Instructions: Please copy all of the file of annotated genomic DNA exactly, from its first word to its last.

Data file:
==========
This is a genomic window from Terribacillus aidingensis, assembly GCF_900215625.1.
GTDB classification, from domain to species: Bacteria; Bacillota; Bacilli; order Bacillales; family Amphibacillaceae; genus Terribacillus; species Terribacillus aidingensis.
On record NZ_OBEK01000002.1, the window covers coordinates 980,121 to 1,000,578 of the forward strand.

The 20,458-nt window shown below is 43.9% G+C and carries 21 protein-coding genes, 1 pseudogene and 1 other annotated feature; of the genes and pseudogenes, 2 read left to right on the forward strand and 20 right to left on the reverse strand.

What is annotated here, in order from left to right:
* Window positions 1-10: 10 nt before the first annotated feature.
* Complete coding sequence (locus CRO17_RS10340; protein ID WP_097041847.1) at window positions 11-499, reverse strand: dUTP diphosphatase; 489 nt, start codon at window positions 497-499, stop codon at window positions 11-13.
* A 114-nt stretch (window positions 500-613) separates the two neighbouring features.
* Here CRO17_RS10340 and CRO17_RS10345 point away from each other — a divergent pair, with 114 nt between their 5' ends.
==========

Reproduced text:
This is a genomic window from Terribacillus aidingensis, assembly GCF_900215625.1.
GTDB classification, from domain to species: Bacteria; Bacillota; Bacilli; order Bacillales; family Amphibacillaceae; genus Terribacillus; species Terribacillus aidingensis.
On record NZ_OBEK01000002.1, the window covers coordinates 980,121 to 1,000,578 of the forward strand.

The 20,458-nt window shown below is 43.9% G+C and carries 21 protein-coding genes, 1 pseudogene and 1 other annotated feature; of the genes and pseudogenes, 2 read left to right on the forward strand and 20 right to left on the reverse strand.

What is annotated here, in order from left to right:
* Window positions 1-10: 10 nt before the first annotated feature.
* Complete coding sequence (locus CRO17_RS10340; protein ID WP_097041847.1) at window positions 11-499, reverse strand: dUTP diphosphatase; 489 nt, start codon at window positions 497-499, stop codon at window positions 11-13.
* A 114-nt stretch (window positions 500-613) separates the two neighbouring features.
* Here CRO17_RS10340 and CRO17_RS10345 point away from each other — a divergent pair, with 114 nt between their 5' ends.